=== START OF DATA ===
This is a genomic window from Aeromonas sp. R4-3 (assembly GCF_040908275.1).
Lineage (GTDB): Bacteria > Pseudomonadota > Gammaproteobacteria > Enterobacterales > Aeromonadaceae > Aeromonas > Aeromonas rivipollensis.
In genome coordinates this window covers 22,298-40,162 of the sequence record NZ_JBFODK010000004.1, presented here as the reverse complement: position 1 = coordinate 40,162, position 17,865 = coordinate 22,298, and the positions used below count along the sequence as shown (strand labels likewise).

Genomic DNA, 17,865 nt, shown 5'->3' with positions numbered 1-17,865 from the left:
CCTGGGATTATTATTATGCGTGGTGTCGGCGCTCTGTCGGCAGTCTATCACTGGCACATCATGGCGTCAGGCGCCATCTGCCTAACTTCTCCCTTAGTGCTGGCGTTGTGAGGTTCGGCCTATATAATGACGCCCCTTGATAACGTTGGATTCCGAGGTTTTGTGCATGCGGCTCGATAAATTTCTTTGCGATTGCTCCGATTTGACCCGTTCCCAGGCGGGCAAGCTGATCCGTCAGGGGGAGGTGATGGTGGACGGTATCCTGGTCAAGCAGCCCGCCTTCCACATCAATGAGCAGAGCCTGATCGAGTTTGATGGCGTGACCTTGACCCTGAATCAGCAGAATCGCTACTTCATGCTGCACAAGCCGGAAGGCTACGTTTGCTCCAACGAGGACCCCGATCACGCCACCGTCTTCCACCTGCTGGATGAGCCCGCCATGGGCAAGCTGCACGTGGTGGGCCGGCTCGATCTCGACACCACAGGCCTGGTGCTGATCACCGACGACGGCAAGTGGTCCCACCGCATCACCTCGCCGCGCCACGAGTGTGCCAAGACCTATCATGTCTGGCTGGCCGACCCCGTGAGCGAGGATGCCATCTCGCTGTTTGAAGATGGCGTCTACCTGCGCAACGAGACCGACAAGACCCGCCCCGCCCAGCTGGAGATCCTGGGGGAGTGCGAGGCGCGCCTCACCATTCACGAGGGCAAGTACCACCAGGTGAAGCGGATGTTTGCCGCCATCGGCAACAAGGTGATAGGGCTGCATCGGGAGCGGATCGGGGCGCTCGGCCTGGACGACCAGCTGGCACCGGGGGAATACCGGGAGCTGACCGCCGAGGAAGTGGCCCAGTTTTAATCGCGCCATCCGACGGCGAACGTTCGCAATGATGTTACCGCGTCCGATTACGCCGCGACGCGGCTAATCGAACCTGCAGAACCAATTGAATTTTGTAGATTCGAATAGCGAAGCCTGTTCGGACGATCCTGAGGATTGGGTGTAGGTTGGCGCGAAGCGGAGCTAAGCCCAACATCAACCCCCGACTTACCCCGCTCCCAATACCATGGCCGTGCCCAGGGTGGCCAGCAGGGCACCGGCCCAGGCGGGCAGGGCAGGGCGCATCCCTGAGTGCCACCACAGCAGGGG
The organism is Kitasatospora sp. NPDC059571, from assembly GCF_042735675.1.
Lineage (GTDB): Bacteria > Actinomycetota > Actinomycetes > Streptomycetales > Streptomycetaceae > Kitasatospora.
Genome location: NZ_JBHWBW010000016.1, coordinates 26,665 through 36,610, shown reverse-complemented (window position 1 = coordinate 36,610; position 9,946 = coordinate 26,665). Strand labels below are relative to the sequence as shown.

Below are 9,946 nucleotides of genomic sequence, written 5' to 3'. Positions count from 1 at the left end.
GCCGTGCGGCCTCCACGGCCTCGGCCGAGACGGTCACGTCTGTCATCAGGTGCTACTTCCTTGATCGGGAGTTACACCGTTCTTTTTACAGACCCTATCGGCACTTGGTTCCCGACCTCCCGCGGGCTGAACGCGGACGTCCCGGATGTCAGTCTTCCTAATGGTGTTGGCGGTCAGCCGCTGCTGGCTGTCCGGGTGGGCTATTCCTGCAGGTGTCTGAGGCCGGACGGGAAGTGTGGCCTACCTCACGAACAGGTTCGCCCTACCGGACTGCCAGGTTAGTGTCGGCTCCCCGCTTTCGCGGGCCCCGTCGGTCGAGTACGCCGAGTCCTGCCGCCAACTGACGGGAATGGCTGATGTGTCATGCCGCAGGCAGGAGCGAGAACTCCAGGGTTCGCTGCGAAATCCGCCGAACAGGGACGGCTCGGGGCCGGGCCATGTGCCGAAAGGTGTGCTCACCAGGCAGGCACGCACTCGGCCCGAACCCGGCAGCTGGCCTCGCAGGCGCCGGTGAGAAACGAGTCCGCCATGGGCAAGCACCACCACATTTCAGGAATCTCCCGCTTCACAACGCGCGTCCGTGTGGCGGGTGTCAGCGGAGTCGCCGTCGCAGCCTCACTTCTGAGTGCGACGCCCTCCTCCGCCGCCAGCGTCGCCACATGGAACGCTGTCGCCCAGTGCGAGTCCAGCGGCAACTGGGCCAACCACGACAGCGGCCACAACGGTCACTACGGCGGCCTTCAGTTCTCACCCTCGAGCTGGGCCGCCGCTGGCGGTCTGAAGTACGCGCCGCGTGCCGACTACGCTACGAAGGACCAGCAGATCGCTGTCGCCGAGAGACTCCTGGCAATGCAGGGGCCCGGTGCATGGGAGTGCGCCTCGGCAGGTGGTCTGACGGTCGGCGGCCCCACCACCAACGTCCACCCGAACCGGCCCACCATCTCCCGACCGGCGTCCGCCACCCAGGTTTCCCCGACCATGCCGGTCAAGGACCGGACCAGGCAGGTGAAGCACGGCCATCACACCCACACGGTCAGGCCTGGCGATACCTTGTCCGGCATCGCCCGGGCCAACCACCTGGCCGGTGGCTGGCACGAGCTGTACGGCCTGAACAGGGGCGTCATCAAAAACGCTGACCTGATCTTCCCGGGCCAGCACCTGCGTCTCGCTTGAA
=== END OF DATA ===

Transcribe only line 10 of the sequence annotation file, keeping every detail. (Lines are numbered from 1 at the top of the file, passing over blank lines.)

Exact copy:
GCCGTGCGGCCTCCACGGCCTCGGCCGAGACGGTCACGTCTGTCATCAGGTGCTACTTCCTTGATCGGGAGTTACACCGTTCTTTTTACAGACCCTATCGGCACTTGGTTCCCGACCTCCCGCGGGCTGAACGCGGACGTCCCGGATGTCAGTCTTCCTAATGGTGTTGGCGGTCAGCCGCTGCTGGCTGTCCGGGTGGGCTATTCCTGCAGGTGTCTGAGGCCGGACGGGAAGTGTGGCCTACCTCACGAACAGGTTCGCCCTACCGGACTGCCAGGTTAGTGTCGGCTCCCCGCTTTCGCGGGCCCCGTCGGTCGAGTACGCCGAGTCCTGCCGCCAACTGACGGGAATGGCTGATGTGTCATGCCGCAGGCAGGAGCGAGAACTCCAGGGTTCGCTGCGAAATCCGCCGAACAGGGACGGCTCGGGGCCGGGCCATGTGCCGAAAGGTGTGCTCACCAGGCAGGCACGCACTCGGCCCGAACCCGGCAGCTGGCCTCGCAGGCGCCGGTGAGAAACGAGTCCGCCATGGGCAAGCACCACCACATTTCAGGAATCTCCCGCTTCACAACGCGCGTCCGTGTGGCGGGTGTCAGCGGAGTCGCCGTCGCAGCCTCACTTCTGAGTGCGACGCCCTCCTCCGCCGCCAGCGTCGCCACATGGAACGCTGTCGCCCAGTGCGAGTCCAGCGGCAACTGGGCCAACCACGACAGCGGCCACAACGGTCACTACGGCGGCCTTCAGTTCTCACCCTCGAGCTGGGCCGCCGCTGGCGGTCTGAAGTACGCGCCGCGTGCCGACTACGCTACGAAGGACCAGCAGATCGCTGTCGCCGAGAGACTCCTGGCAATGCAGGGGCCCGGTGCATGGGAGTGCGCCTCGGCAGGTGGTCTGACGGTCGGCGGCCCCACCACCAACGTCCACCCGAACCGGCCCACCATCTCCCGACCGGCGTCCGCCACCCAGGTTTCCCCGACCATGCCGGTCAAGGACCGGACCAGGCAGGTGAAGCACGGCCATCACACCCACACGGTCAGGCCTGGCGATACCTTGTCCGGCATCGCCCGGGCCAACCACCTGGCCGGTGGCTGGCACGAGCTGTACGGCCTGAACAGGGGCGTCATCAAAAACGCTGACCTGATCTTCCCGGGCCAGCACCTGCGTCTCGCTTGAA